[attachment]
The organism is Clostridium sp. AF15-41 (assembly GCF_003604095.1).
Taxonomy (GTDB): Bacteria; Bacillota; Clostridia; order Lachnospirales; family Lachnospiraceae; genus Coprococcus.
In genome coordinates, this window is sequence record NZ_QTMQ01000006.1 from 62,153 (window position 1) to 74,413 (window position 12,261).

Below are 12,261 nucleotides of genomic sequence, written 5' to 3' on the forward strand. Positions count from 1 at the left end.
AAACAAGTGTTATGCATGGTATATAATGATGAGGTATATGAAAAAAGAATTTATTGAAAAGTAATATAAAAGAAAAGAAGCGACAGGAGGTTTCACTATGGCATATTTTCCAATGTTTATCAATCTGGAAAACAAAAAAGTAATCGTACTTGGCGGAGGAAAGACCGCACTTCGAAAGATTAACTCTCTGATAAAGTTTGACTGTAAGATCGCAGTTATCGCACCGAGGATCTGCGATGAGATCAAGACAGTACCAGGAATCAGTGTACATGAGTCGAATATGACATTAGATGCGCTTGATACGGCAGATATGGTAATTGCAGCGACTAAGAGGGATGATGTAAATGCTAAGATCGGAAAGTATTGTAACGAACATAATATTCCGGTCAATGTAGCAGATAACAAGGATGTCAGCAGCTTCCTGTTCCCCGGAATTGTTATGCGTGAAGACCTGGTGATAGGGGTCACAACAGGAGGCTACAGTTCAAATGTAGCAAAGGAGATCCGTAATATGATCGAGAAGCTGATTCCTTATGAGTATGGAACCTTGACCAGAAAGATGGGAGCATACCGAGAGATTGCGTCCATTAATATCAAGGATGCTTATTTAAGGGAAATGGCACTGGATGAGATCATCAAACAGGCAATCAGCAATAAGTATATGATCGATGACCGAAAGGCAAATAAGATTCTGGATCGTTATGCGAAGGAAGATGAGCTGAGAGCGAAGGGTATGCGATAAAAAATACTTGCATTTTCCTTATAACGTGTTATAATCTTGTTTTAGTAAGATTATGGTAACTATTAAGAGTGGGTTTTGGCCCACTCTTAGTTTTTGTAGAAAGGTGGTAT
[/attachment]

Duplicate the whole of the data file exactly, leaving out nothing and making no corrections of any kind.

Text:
The organism is Clostridium sp. AF15-41 (assembly GCF_003604095.1).
Taxonomy (GTDB): Bacteria; Bacillota; Clostridia; order Lachnospirales; family Lachnospiraceae; genus Coprococcus.
In genome coordinates, this window is sequence record NZ_QTMQ01000006.1 from 62,153 (window position 1) to 74,413 (window position 12,261).

Below are 12,261 nucleotides of genomic sequence, written 5' to 3' on the forward strand. Positions count from 1 at the left end.
AAACAAGTGTTATGCATGGTATATAATGATGAGGTATATGAAAAAAGAATTTATTGAAAAGTAATATAAAAGAAAAGAAGCGACAGGAGGTTTCACTATGGCATATTTTCCAATGTTTATCAATCTGGAAAACAAAAAAGTAATCGTACTTGGCGGAGGAAAGACCGCACTTCGAAAGATTAACTCTCTGATAAAGTTTGACTGTAAGATCGCAGTTATCGCACCGAGGATCTGCGATGAGATCAAGACAGTACCAGGAATCAGTGTACATGAGTCGAATATGACATTAGATGCGCTTGATACGGCAGATATGGTAATTGCAGCGACTAAGAGGGATGATGTAAATGCTAAGATCGGAAAGTATTGTAACGAACATAATATTCCGGTCAATGTAGCAGATAACAAGGATGTCAGCAGCTTCCTGTTCCCCGGAATTGTTATGCGTGAAGACCTGGTGATAGGGGTCACAACAGGAGGCTACAGTTCAAATGTAGCAAAGGAGATCCGTAATATGATCGAGAAGCTGATTCCTTATGAGTATGGAACCTTGACCAGAAAGATGGGAGCATACCGAGAGATTGCGTCCATTAATATCAAGGATGCTTATTTAAGGGAAATGGCACTGGATGAGATCATCAAACAGGCAATCAGCAATAAGTATATGATCGATGACCGAAAGGCAAATAAGATTCTGGATCGTTATGCGAAGGAAGATGAGCTGAGAGCGAAGGGTATGCGATAAAAAATACTTGCATTTTCCTTATAACGTGTTATAATCTTGTTTTAGTAAGATTATGGTAACTATTAAGAGTGGGTTTTGGCCCACTCTTAGTTTTTGTAGAAAGGTGGTAT